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Adding Two Objects of the Same Class

Chris Maske
Greenhorn

Joined: Mar 29, 2013
Posts: 4
In my java class my instructor is wanting us to create a program that calculates the amount of interest accrued on an account per year and displays the amount that is in that account every month.

So a sample runtime of this is as follows:

In the main method I create two classes, one for the balance account and the other for the monthly deposit.

So I have two objects of the same class.

Then I'm asked to enter the amount for the first object which I'll call the "balance."
Then I enter the dollar amount separated by a space and the cent amount for the balance.
The balance object then takes these two values and stores them to two separate variables, one for dollars and one for cents.

Then I enter the deposit amount.
and it does the same as above.

Then i enter the percentage of the interest rate.

Then I enter how many years I want it to run for.

Then it goes into a for-loop structure.

In the body of the loop, it first calculates the amount of interest that will be added to the balance.

then it adds the new balance to the deposit object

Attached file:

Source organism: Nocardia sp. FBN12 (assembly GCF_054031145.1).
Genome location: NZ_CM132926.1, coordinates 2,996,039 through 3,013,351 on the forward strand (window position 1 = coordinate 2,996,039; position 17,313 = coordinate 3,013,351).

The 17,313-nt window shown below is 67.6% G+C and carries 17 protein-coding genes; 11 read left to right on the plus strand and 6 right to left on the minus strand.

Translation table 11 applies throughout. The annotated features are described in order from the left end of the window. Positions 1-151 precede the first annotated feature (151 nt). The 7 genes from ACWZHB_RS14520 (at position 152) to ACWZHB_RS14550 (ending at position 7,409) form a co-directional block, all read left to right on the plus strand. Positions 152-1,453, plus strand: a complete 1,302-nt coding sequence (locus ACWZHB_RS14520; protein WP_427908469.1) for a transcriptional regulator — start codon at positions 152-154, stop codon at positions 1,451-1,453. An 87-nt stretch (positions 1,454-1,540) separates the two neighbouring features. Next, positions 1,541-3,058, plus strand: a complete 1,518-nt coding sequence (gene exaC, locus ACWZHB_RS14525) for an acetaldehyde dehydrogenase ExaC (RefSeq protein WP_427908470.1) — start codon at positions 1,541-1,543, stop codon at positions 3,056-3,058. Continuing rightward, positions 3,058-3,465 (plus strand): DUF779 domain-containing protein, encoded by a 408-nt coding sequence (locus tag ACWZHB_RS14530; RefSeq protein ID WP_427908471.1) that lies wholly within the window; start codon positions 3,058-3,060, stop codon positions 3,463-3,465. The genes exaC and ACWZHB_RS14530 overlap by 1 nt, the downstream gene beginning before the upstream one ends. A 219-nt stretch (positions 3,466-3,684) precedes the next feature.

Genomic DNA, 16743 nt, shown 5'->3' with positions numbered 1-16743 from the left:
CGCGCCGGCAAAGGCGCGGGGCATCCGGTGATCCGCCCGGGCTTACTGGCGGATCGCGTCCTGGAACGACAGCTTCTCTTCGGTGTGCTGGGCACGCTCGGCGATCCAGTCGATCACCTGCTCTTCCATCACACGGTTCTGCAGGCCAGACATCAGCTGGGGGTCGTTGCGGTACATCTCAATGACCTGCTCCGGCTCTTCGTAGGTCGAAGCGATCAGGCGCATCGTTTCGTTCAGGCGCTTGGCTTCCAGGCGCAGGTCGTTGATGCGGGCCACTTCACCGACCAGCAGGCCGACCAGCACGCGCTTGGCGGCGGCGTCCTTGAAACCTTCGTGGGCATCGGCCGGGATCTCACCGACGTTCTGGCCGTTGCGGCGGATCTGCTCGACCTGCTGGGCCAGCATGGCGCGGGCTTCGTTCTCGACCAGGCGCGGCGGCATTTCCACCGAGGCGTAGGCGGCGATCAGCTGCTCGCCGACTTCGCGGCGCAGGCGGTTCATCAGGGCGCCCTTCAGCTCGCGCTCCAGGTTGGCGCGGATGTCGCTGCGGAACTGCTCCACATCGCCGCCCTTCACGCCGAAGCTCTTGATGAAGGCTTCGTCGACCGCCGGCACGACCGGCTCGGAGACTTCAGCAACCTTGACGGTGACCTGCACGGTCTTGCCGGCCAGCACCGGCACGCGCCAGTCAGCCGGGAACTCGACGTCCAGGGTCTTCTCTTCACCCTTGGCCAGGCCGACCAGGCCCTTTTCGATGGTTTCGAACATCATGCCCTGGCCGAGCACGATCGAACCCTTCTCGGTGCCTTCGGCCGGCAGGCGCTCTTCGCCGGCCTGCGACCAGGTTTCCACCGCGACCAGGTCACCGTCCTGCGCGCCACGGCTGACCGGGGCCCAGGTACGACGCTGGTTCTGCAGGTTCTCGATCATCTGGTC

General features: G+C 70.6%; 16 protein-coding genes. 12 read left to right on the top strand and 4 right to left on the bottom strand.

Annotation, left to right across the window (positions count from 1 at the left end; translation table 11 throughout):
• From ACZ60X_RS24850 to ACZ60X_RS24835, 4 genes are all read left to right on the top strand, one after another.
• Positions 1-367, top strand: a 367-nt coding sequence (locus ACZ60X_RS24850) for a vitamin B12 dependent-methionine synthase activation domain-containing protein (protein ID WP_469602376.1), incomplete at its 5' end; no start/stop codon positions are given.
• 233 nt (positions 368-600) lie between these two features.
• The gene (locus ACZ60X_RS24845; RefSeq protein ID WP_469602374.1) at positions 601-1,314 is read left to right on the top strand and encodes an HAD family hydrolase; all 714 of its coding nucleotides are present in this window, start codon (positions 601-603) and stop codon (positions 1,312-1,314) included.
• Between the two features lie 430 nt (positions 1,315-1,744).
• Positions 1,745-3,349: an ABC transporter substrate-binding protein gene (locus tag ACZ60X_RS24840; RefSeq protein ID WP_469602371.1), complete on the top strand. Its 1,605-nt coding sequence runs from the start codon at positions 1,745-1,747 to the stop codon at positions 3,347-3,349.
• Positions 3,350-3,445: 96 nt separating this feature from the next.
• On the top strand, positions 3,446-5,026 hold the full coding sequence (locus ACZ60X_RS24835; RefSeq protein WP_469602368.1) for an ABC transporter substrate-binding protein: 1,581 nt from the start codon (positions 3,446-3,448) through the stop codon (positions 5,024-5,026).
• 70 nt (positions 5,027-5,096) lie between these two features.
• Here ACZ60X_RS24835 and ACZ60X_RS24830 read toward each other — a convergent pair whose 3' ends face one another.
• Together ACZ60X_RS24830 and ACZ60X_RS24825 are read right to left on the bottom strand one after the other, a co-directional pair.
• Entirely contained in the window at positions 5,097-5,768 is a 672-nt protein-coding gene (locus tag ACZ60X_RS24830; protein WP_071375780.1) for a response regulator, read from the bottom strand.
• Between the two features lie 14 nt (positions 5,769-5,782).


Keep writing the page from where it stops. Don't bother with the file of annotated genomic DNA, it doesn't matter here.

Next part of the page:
and then it outputs the total amount of the balance, and then loops through it again.

My issue is adding the balance object to the deposit object.
I have a method in this account class called "add" and so far I know that the structure should look something like this:

public void add(MonetaryValue addend)
{
(But I have no idea what goes here or how to get this to work.)
}

Can anyone help me? Thanks!
Aj Prieto
Ranch Hand

Joined: Sep 28, 2012
Posts: 72

First off, read this WhatNotHow.

Next, I'm curious, why not just use doubles?

That way, you don't have to deal with multiple numbers. All you'd do is manipulate one value rather than two.

Da mihi sis bubulae frustum assae, solana tuberosa in modo Gallico fricta ac quassum lactatum coagulatum crassum.
Mansukhdeep Thind
Ranch Hand

Joined: Jul 27, 2010
Posts: 1157

Welcome to the ranch Chris. In addition to what Aj said, whenever referring to code , use code tags like :